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Cambridge Reproduction


My research focuses on mapping developmental pathways among children from diverse populations, with the goal of identifying early predictors of childhood cognitive, social, and emotional outcomes. One of my key goals is to facilitate the implementation of neurodevelopmental research into global settings.

I am currently a postdoctoral research associate in the Department of Psychology at Cambridge and work on the Brain Imaging for Global Health (BRIGHT) project. BRIGHT is a prospective longitudinal study that has been following infants in The Gambia from the antenatal period to early childhood. The aim of this study is to establish brain function-for-age curves in these two settings and to explore the contribution of undernutrition and poverty-related factors to neurodevelopment. My focus within this study is to investigate the contribution of psychosocial factors, such as the caregiving environment and maternal wellbeing, on cognitive and neural development of children in The Gambia.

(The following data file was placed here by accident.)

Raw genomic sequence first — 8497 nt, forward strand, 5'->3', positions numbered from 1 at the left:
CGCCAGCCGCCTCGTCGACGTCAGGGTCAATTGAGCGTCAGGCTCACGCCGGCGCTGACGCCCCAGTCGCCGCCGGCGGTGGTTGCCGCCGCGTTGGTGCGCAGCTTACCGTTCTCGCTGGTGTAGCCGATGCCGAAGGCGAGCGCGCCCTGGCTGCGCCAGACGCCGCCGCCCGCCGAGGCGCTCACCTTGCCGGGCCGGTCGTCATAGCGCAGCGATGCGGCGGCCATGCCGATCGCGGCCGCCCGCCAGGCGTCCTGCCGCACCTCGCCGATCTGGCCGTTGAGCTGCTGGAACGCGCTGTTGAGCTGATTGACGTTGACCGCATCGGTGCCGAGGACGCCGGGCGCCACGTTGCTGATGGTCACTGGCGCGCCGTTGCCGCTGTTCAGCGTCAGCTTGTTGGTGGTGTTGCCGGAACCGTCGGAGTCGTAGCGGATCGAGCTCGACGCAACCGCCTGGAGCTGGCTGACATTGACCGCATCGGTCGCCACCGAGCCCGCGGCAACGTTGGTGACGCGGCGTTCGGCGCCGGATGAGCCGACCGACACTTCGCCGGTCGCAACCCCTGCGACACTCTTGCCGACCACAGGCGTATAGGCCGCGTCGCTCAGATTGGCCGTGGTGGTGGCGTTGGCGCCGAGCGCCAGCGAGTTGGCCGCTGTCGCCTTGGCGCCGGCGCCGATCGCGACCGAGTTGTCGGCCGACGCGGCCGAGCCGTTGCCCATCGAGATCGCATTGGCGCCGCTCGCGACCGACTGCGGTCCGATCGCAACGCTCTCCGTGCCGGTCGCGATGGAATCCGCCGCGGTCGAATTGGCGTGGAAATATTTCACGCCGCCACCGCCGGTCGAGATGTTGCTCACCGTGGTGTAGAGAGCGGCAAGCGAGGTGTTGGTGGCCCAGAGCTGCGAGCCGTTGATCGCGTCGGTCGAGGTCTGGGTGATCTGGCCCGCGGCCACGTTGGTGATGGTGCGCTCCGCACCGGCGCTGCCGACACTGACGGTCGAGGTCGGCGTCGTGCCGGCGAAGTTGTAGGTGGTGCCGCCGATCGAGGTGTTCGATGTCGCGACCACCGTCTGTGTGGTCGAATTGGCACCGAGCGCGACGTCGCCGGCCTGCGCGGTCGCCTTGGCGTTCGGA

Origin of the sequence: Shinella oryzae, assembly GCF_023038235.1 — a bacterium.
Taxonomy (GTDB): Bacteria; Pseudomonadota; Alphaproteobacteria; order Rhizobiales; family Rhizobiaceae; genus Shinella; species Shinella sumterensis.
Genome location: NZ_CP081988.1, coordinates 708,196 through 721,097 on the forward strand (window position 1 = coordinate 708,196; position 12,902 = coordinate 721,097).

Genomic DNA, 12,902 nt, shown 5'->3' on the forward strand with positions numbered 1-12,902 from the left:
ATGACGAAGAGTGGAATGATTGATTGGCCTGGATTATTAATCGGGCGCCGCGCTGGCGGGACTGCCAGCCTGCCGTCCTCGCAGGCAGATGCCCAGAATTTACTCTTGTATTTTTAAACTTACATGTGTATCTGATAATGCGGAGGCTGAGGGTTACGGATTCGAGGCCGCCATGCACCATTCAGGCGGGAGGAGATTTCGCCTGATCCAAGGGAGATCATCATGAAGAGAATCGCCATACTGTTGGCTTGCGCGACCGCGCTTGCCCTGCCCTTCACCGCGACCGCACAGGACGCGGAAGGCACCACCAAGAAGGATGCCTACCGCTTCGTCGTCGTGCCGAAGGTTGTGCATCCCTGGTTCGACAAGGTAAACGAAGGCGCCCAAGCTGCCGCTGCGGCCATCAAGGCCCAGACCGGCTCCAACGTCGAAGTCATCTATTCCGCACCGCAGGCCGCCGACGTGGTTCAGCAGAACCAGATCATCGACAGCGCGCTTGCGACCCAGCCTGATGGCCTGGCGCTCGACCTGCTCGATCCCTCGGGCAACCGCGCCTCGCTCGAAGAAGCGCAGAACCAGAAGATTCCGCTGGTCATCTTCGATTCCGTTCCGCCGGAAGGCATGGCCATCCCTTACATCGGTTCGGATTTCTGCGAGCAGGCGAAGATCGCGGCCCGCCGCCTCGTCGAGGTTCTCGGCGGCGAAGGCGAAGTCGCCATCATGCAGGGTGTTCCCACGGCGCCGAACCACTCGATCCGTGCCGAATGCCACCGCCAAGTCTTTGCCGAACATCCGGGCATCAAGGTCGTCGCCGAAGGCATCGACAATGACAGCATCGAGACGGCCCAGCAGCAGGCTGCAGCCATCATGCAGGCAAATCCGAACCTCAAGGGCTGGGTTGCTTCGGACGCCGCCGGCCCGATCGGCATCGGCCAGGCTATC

With this work, I hope to elucidate how both risk and resilience factors in early life shape child development, and to support the harnessing of family and community factors that may help offset environmental risk.